US President Donald J. Trump’s “America First” policy—marked by a retreat from multilateralism—has paved the way for China to step into the void and for its president, Xi Jinping, to realize his “Chinese Dream,” according to two Atlantic Council analysts.

Trump and Xi met at the US president’s Mar-a-Lago resort in Florida on April 6 for a two-day summit.

Trump’s “America First” policy is a “double-edged sword” for China, said Robert A. Manning, a senior fellow with the Atlantic Council’s Brent Scowcroft Center on International Security and its Strategic Foresight Initiative.

“On the one hand, Trump is handing the ‘Chinese Dream’ to Xi on a silver platter,” said Manning. Xi has described the “Chinese Dream” as “the great rejuvenation of the Chinese nation.” But on the “flip side is American nationalism… and Trump’s indictments of China,” Manning added.

Jamie Metzl, a nonresident senior fellow for technology and national security at the Scowcroft Center, said Trump’s “America First” policy has “so far proven mostly bluster by talking loudly but carrying a very small stick and undermining elements of America’s strengths in the Asia-Pacific region, including our alliances and the Trans-Pacific Partnership.”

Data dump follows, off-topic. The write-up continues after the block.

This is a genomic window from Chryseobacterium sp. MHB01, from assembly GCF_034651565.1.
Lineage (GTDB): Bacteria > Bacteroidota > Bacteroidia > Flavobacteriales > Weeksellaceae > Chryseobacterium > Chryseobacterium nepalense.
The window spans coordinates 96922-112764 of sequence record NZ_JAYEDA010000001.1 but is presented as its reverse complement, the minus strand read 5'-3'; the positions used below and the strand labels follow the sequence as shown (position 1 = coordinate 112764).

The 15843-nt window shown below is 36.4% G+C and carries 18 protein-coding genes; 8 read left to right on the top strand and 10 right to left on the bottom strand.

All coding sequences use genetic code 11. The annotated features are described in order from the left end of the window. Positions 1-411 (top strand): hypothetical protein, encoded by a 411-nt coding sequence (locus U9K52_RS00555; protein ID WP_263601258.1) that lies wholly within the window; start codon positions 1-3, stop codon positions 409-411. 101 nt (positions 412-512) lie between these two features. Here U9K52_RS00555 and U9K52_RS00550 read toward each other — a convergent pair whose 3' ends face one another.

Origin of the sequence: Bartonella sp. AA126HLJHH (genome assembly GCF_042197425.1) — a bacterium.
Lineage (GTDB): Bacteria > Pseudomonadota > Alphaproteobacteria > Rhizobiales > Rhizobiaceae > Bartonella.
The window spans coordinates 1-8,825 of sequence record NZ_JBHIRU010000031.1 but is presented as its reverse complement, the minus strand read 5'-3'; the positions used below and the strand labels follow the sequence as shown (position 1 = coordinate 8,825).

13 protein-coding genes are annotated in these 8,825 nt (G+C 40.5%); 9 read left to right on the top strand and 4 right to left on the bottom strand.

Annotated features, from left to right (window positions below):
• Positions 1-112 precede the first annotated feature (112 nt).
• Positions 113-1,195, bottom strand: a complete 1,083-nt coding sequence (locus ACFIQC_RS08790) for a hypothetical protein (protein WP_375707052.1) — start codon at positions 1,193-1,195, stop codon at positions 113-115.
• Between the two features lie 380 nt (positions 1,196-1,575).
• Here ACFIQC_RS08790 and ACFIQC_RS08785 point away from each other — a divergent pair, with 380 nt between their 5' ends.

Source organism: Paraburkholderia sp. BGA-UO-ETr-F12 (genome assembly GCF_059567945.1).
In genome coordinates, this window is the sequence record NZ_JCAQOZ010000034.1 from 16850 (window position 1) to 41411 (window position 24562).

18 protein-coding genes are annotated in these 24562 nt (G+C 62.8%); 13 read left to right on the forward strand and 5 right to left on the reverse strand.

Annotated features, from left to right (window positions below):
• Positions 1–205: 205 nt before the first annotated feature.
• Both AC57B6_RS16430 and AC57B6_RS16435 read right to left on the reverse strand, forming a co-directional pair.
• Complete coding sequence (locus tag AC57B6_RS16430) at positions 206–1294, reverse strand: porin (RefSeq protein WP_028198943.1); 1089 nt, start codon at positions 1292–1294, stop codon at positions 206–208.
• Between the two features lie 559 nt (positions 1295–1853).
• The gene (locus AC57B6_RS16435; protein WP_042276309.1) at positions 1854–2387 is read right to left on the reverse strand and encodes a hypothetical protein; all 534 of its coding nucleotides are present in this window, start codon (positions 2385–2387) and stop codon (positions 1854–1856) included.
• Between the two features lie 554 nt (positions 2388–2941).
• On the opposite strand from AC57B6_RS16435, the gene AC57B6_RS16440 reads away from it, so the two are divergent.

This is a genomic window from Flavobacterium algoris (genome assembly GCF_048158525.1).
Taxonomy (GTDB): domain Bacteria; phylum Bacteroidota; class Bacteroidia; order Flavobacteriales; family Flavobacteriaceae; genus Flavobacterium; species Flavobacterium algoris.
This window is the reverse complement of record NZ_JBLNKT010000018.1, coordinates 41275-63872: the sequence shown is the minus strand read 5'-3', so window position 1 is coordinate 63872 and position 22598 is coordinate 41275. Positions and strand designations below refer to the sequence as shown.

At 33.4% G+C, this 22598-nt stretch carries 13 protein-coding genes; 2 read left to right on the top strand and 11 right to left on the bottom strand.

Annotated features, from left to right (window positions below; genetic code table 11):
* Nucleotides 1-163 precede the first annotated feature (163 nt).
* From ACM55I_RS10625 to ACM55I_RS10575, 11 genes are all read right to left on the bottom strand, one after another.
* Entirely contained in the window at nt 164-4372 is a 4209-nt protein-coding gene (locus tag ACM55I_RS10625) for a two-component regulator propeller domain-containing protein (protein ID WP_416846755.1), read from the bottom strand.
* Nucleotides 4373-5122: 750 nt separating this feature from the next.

Dear European friends of America,

In these challenging times, I am writing to ask that you not abandon your American ally. We have fallen on hard times, and our new leader, Donald Trump, is different from any other in our history.

I know that some have compared Trump to one of his predecessors—Andrew Jackson. But Jackson was president in simpler times, when news moved at the speed of the pony express, and there was no country that could destroy ours in a matter of minutes. Or, for that matter, we were not able to wipe out virtually any other country on Earth.
US President Donald J. Trump’s draft budget, which proposes to increase defense spending by slashing funding for the US Department of State and foreign aid, would imperil national security efforts and weaken the US stance on the world stage, according to two US lawmakers—one a Democrat and the other a Republican.

“You cannot balance the budget on the back of discretionary spending,” said Rep. Seth Moulton (D-MA). “If [increased defense spending] comes at the expense of the State Department, it’s not a recipe for success; it’s a recipe for making our national security weaker.”